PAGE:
At NCSS this November, I was on the lookout for data on the Common Core and how it is being used across the nation. There was a plethora of presentations that mentioned the Common Core and an enormous number of booths in the exhibit hall promoting or selling products that met the Common Core Standards for social studies. A few presentation titles included:
- Developing Students’ Historical Literacy Practices: Integrating Subject Matter and Literacy in the Age of the Common Core;
- CHOICES: Curriculum and Professional Development for Meeting Common Core;
- Worksheets Don’t Teach the Common Core;
- Common Core and the Document Based Question;
- Cure for the Common Core: Strategies for Teaching Complex Texts; and
- Beyond the Common Core: Internationalizing the Curriculum Above and Abroad.
These were listings on just the first 16 pages of 122 pages of presentations from CUFA (Council of State Social Studies Supervisors, NSSSA (National Social Studies Supervisors Association, and NCSS (National Council for Social Studies) members over 4 days. This national conference draws over 4000 attendees and presenters each year, so any topic that is at the forefront of social studies can be found there.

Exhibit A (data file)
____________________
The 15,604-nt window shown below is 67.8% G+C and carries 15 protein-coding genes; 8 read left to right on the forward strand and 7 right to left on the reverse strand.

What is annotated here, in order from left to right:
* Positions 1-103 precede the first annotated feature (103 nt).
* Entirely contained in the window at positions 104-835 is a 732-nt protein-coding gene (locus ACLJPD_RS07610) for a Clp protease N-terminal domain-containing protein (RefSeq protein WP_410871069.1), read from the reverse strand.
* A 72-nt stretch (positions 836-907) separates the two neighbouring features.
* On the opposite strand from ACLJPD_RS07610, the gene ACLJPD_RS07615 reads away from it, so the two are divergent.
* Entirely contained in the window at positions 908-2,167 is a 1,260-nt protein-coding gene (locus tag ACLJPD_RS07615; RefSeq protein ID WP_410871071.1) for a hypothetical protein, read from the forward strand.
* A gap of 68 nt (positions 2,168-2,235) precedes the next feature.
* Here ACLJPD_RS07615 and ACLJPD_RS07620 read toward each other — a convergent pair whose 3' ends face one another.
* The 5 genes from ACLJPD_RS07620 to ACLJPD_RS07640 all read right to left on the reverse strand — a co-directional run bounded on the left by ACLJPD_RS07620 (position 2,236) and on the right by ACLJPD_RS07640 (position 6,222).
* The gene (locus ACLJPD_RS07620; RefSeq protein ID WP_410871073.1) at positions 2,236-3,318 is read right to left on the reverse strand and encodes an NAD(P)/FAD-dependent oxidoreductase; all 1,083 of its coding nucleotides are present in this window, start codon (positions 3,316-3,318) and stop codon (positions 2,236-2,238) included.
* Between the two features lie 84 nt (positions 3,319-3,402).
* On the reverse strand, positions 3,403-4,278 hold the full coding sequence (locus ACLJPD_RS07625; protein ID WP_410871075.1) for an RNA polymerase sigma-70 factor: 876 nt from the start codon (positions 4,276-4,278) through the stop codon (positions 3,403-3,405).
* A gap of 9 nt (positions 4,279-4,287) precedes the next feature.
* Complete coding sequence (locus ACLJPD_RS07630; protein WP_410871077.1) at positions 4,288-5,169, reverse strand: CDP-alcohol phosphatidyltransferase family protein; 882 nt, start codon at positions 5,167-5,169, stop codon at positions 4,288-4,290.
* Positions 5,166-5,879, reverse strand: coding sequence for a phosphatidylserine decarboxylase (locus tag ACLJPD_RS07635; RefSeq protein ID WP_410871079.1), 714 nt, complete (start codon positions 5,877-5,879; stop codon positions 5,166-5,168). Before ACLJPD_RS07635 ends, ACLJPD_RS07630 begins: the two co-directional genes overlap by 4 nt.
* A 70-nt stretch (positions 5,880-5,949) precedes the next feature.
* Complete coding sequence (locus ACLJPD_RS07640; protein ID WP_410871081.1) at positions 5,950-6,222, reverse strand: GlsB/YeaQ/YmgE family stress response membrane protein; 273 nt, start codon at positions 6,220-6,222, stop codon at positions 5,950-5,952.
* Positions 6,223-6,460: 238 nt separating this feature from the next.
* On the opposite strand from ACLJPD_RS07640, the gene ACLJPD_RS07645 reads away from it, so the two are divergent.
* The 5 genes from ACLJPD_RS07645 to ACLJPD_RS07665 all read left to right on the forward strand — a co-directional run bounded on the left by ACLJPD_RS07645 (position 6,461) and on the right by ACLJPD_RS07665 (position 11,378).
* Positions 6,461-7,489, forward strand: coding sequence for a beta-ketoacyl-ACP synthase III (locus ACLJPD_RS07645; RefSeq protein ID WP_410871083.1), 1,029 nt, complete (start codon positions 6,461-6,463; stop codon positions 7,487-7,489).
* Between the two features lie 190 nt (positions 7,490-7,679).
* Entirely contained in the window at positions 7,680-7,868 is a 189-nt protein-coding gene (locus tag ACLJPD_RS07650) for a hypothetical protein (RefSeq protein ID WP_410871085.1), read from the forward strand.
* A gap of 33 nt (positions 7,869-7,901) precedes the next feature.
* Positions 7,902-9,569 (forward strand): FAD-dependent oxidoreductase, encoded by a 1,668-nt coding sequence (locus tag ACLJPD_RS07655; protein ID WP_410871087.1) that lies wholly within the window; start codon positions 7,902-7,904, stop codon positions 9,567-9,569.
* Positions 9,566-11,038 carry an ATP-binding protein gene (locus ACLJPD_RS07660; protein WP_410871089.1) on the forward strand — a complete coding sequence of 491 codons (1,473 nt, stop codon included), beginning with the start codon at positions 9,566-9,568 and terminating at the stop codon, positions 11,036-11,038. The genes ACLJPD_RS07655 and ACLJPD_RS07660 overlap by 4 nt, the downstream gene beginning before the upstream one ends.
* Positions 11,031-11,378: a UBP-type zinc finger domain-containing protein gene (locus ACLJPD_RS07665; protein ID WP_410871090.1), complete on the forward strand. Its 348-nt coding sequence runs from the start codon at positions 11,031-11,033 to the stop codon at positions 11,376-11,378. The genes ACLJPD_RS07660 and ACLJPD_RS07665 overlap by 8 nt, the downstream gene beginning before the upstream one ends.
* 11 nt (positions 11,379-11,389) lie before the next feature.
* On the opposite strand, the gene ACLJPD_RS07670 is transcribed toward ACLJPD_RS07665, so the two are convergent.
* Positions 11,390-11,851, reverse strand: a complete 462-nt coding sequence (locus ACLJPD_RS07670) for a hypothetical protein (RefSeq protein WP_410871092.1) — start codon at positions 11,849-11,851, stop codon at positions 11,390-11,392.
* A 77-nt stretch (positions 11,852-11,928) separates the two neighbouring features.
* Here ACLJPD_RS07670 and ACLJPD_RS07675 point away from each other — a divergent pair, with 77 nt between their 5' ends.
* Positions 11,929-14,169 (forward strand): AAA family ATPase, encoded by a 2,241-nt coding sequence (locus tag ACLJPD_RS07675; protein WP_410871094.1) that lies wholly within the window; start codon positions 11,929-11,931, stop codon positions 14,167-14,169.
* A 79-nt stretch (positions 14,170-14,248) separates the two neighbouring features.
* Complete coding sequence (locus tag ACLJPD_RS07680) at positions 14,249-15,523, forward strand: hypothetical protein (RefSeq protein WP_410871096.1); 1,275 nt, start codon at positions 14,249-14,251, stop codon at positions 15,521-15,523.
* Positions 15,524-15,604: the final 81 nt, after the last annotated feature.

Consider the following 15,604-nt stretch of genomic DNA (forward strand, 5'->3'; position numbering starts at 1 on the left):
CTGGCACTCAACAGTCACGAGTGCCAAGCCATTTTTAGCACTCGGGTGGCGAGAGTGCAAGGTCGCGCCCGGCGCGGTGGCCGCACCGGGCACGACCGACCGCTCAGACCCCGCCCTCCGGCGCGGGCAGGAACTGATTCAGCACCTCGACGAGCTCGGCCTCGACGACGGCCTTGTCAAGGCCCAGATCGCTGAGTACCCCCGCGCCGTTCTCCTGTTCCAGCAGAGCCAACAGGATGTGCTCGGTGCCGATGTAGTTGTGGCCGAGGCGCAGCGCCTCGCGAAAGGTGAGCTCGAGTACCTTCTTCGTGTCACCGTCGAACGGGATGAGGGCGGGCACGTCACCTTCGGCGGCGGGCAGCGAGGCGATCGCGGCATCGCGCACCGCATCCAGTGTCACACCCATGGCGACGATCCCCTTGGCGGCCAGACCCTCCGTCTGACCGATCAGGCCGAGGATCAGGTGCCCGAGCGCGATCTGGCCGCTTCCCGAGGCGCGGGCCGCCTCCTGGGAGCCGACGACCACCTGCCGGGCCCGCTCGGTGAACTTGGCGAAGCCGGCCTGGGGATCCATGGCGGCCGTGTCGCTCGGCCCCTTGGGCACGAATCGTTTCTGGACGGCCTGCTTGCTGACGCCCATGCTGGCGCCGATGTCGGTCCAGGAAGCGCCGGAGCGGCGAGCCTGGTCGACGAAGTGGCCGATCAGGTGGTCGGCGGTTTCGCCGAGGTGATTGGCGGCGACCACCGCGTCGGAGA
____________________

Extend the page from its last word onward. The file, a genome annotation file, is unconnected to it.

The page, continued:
Common Core is definitely a hot topic at this time, which begs the questions (again):
- How are the 45 participating states using the Common Core? Do they still have their own state standards? Are their annual assessments based on the Common Core, or on their state standards?
- Why would Texas (and 4 other states) decide not to participate in the Common Core Standards? How do our Texas Essential Knowledge and Skills (TEKS) compare to the common core?
- How can I present at the national level and continue to make my content relevant to the Common Core?
The 45 states using Common Core appear to have whole-heartedly embraced them and are using them to expand and enrich their existing state standards. As with all new standards, programs and related resources, keeping the focus on research and evidence-based strategies and materials is key to success. In my experience, even the best materials need an effective, caring teacher. If the Common Core is used as another layer and level of integrated instruction, it seems to be a useful tool, but if it is considered a Bandaid or a “teacher-proof” tool is will not benefit the students it’s meant to serve, in my opinion.
Texas and 5 other states have not jumped on the Common Core band wagon. In a November 18th Dallas Morning News article by Staff Writer, Jeffrey Weiss writes,
“The Common Core curriculum, an effort to create voluntary national standards and testing for math and English, has long been criticized by some conservatives who say it’s being used to promote a liberal agenda.” It goes on to say,
“Common Core has been adopted by 45 states and the District of Columbia. The Texas Legislature was so leery about Common Core that it passed a law this year that bans the state or school districts from requiring use of the national curriculum or standards.